Early in the piece he also communicated with a US hybrid experimenter who was working with daylilies, a plant true to its name and one which Reggie has found fascinating.

“The flower, literally, lasts one day, although it can be hard to realise because you can get eight to 10 flowers on one stalk, and they might flower in the next 10 days or so, making it look as though the plant is in continual flowering.”

Daylilies are perennials, with the flowers of most species open in early morning and withering during the following night, possibly replaced by another one on the same scape the next day. Some species are even night-blooming.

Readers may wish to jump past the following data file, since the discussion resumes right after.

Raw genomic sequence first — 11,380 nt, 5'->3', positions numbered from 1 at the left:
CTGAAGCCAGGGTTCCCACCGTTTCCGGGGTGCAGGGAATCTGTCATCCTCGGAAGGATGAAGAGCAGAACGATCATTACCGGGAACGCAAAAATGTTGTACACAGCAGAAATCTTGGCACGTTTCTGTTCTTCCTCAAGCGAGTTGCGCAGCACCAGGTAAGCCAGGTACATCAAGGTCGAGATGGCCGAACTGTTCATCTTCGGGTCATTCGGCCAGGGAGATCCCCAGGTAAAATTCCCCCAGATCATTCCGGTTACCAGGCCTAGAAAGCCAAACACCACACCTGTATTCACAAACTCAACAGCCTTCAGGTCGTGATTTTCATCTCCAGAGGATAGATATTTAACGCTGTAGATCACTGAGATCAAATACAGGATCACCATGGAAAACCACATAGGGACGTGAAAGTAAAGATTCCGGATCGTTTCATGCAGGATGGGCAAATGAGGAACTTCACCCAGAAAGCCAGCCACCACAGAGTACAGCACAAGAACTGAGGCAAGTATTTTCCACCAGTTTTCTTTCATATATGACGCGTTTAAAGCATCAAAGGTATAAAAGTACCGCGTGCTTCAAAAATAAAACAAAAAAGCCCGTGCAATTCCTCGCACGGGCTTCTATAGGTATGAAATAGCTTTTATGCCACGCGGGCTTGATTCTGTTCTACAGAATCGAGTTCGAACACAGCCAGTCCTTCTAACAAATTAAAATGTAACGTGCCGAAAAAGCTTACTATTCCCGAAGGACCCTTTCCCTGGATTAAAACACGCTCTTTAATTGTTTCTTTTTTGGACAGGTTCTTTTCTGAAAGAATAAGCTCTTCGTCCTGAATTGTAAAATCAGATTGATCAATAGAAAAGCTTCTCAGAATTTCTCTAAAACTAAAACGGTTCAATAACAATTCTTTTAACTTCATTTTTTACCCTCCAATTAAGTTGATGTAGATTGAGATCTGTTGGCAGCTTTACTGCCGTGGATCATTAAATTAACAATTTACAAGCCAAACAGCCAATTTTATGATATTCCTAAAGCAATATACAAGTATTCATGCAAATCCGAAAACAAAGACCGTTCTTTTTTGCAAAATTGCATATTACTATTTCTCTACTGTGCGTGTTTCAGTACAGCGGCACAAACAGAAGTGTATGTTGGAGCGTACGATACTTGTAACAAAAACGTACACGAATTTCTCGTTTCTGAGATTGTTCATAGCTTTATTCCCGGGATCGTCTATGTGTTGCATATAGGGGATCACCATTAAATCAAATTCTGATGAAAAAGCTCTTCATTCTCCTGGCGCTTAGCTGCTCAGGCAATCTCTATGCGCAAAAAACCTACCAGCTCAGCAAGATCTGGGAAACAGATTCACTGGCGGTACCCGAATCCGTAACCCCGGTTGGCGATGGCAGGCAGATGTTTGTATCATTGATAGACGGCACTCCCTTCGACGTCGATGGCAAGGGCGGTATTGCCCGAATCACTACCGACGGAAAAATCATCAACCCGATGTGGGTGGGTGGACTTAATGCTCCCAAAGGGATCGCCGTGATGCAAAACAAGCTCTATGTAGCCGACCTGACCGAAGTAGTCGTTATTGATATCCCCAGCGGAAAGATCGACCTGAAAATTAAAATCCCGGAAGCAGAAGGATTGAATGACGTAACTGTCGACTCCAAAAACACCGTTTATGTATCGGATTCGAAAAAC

Despite the name, daylilies are not true lilies, although the flower has a similar shape.

Most kinds of daylilies occur as clumps, each of which has leaves, a crown, scapes, flowers and roots. The long, linear leaves are grouped into opposite fans with arching leaves. The crown is the small white portion between the leaves and the roots. Many kinds of daylilies have thickened roots in which they store food and water.

It has all been part of a colourful, at times frustrating, process which has taken Reggie from Swan Hill to Chinkapook, from a suburban garden to an online iris enterprise.

Talking about his work he is at times drowned out by native birds, who provide a daily musical backdrop. Reggie rattles them off: bee-eaters, Mallee ringneck, cockatiels and galahs.

He then leans back with a contented sigh, and starts thinking cross thoughts, crossbred thoughts.